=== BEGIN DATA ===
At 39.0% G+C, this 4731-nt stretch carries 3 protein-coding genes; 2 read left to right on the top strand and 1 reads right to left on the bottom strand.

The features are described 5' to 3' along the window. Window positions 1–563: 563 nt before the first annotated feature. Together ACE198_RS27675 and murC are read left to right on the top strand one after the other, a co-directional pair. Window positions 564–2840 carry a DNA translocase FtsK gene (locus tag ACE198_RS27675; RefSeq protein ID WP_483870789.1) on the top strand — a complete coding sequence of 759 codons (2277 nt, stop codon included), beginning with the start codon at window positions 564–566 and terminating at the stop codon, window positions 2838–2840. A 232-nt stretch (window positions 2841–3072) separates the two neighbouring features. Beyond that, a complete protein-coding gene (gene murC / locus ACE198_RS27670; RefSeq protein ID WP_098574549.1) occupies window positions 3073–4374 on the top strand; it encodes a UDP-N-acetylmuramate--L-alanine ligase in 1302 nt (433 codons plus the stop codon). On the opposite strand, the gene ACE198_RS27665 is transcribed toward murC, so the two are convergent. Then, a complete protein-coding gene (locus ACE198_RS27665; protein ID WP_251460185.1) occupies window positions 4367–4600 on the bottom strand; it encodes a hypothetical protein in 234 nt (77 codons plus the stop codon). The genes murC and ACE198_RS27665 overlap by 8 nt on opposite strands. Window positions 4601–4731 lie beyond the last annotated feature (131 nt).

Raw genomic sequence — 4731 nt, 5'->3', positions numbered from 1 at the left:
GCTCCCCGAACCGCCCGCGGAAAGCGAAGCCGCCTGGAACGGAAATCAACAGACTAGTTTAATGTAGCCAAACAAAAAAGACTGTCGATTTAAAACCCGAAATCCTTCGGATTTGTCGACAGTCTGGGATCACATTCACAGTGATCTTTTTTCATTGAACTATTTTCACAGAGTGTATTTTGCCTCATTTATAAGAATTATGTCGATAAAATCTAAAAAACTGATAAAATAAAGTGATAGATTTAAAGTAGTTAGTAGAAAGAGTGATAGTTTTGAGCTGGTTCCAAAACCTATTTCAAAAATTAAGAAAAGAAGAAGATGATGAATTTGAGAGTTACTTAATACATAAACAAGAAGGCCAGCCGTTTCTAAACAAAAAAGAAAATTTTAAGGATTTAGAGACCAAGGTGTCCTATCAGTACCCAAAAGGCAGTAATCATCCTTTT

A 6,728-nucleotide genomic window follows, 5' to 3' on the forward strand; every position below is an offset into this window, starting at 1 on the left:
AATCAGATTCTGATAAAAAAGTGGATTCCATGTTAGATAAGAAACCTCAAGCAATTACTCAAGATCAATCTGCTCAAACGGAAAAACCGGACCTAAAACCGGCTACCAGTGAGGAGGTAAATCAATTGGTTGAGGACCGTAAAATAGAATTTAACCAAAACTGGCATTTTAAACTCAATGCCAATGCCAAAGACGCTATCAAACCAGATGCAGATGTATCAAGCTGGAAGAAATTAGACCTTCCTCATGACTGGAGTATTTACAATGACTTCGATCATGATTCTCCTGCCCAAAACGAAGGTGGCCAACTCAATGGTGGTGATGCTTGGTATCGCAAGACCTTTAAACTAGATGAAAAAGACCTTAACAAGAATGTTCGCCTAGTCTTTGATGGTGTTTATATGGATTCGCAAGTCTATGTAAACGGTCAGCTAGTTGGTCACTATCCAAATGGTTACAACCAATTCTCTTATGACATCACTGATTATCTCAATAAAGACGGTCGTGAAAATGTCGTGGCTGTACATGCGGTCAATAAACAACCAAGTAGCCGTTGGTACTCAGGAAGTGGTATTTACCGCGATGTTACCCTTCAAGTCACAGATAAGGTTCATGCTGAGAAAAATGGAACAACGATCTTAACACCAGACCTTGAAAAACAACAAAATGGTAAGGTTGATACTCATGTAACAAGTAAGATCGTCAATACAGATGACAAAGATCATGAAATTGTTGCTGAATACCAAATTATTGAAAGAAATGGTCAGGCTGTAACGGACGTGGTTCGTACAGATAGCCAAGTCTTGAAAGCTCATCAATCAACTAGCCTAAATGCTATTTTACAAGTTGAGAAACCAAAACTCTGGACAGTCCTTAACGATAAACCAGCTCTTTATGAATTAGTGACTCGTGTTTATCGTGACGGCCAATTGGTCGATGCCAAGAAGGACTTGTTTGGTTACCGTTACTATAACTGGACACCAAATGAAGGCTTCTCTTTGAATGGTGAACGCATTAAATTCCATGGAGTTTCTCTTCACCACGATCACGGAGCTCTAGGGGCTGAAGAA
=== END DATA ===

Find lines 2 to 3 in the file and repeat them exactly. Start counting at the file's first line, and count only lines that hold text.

The features are described 5' to 3' along the window. Window positions 1–563: 563 nt before the first annotated feature. Together ACE198_RS27675 and murC are read left to right on the top strand one after the other, a co-directional pair. Window positions 564–2840 carry a DNA translocase FtsK gene (locus tag ACE198_RS27675; RefSeq protein ID WP_483870789.1) on the top strand — a complete coding sequence of 759 codons (2277 nt, stop codon included), beginning with the start codon at window positions 564–566 and terminating at the stop codon, window positions 2838–2840. A 232-nt stretch (window positions 2841–3072) separates the two neighbouring features. Beyond that, a complete protein-coding gene (gene murC / locus ACE198_RS27670; RefSeq protein ID WP_098574549.1) occupies window positions 3073–4374 on the top strand; it encodes a UDP-N-acetylmuramate--L-alanine ligase in 1302 nt (433 codons plus the stop codon). On the opposite strand, the gene ACE198_RS27665 is transcribed toward murC, so the two are convergent. Then, a complete protein-coding gene (locus ACE198_RS27665; protein ID WP_251460185.1) occupies window positions 4367–4600 on the bottom strand; it encodes a hypothetical protein in 234 nt (77 codons plus the stop codon). The genes murC and ACE198_RS27665 overlap by 8 nt on opposite strands. Window positions 4601–4731 lie beyond the last annotated feature (131 nt).

Raw genomic sequence — 4731 nt, 5'->3', positions numbered from 1 at the left: